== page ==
Hey everyone, apologies if this has already been answered somewhere on the site. I did a couple quick searches and nothing jumped out at me...
I'm a newbie and haven't done a deal yet. I'll be using my HELOC for a down payment and financing the rest (or potentially paying 100% out of my HELOC. I gather than the "correct" way to purchase properties is to buy them in an LLC for the sake of asset protection. This seems extra important if I'm going to be leveraging equity in my residence through HELOC, but it's also my understanding that most banks aren't going to be interested in giving a loan an LLC--especially if this is my first rental property. So, how does one go about using their equity to purchase in a LLC? Surely there's a "standard" way to do that? right?
The only thing I can think of is to just pay for the the whole thing with my HELOC and buy it personally, then once it closes and we have renters and are cash-flowing do a cash-out refi with a commercial lender, roll the ownership into an LLC, and use the cash-out to pay off most/all of the HELOC. That seems fussy though.
I'd appreciate any insight y'all can offer.
Hanging been through hours of research on precisely this topic, I'll tell you how I did it:
But your first few properties in your own name. Take advantage of good conventional mortgage rates.
Get a standard landlord insurance policy for each property. This covers the house and some liability.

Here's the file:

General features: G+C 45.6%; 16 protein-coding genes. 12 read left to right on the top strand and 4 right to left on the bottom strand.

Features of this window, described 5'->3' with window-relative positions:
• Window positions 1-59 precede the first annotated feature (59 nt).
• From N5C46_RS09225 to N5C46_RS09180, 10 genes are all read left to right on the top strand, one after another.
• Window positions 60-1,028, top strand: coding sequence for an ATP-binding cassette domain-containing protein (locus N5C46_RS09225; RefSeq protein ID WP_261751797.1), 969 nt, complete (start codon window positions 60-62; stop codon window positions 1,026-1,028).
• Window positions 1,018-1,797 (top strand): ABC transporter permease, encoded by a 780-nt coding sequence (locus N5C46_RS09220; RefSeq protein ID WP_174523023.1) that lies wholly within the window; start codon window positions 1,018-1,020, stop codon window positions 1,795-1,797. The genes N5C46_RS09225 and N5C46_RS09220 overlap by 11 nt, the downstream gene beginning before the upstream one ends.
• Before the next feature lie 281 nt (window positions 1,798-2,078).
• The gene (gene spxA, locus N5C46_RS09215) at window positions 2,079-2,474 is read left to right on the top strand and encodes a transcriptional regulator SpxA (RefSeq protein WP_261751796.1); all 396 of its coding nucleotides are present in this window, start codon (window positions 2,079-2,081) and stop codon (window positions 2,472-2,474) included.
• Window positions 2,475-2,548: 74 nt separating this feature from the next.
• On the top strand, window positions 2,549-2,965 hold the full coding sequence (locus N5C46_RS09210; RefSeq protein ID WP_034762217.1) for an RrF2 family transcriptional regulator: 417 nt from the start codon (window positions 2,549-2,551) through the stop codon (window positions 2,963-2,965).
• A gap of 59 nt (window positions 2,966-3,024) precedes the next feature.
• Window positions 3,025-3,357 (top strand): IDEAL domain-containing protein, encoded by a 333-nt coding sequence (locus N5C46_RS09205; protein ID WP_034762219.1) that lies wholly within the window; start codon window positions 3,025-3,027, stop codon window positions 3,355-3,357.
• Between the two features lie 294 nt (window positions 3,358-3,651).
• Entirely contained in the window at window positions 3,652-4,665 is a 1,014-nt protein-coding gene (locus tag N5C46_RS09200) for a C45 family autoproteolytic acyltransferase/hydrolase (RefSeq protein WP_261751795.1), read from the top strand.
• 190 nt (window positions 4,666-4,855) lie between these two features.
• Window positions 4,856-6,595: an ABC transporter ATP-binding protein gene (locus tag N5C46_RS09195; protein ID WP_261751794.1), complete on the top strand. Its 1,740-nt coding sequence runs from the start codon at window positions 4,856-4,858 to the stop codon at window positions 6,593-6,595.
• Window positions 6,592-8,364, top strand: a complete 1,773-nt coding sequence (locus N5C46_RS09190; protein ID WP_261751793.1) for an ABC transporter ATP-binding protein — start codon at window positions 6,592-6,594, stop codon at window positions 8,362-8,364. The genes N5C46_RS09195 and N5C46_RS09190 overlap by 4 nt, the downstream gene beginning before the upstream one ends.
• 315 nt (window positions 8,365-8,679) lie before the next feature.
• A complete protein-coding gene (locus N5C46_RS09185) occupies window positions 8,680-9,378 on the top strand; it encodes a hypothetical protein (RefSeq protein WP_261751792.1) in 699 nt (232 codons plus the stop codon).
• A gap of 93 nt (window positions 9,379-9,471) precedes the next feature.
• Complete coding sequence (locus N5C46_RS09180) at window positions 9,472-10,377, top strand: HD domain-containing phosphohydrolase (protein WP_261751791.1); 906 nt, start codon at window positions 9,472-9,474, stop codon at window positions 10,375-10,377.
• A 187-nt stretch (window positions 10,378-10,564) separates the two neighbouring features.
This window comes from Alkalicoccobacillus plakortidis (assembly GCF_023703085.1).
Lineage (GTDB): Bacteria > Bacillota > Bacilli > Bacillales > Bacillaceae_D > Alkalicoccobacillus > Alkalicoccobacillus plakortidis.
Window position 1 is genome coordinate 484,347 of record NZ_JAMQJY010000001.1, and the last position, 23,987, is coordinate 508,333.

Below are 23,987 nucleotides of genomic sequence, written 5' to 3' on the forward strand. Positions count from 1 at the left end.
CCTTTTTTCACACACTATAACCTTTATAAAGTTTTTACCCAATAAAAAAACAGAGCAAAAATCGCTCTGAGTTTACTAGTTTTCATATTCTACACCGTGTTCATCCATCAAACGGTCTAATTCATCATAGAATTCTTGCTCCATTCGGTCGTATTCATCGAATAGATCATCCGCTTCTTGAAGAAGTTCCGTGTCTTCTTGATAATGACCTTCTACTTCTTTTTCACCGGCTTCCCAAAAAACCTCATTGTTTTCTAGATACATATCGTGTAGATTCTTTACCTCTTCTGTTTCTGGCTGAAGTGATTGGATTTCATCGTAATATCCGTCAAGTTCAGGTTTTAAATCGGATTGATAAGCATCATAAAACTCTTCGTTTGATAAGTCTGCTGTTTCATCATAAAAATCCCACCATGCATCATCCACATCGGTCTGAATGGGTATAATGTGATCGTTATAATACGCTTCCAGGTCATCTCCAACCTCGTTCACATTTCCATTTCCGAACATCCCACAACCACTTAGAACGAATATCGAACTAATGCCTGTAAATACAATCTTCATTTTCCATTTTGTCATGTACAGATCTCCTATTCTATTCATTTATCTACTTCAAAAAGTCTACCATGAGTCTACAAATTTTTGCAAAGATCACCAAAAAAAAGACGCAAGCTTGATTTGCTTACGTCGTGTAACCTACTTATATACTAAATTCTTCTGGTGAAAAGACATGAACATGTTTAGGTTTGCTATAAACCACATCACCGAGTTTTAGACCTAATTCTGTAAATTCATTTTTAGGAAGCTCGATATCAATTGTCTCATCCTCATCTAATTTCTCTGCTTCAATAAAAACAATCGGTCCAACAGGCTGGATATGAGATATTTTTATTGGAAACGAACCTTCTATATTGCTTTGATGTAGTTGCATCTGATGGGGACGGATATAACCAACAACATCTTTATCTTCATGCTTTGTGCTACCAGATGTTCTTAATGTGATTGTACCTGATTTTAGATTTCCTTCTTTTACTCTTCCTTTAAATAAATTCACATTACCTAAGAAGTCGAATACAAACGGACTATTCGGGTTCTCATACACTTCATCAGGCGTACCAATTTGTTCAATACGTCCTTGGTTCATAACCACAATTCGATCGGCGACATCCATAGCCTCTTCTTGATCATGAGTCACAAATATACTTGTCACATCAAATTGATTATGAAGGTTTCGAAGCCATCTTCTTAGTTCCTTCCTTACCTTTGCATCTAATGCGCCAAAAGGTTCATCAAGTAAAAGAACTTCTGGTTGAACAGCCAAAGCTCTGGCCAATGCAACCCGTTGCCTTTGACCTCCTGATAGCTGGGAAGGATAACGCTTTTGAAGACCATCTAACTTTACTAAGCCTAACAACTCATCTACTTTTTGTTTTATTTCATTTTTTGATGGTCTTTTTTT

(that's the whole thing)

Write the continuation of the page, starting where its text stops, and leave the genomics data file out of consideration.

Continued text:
Then get a $1-2M umbrella policy that covers both these properties as well as your auto and homeowners. This handles just about anything life (or your renters) might throw at you.
One you're in the 4-6-8 range of homes, you'll probably be maxing out conventional loans, so then it's time to start thinking other loan options... and maybe then LLCs.
Get started easy. Worry about asset protection later (other than good insurance) since an LLC likely won't protect you when you're small anyway.
There are lenders out there that will let you close in name of an LLC but they will not be a conventional rates
@Jon Krombein I wrote a blog post awhile back that covers this quickly. In short, if it's your first deal. I'd do it in my personal name to get the better rate and terms. That way I don't blow the money on the LLC/Tax work/Legal/worse terms if I end up hating real estate or never get beyond the number of deals I can have in my personal name.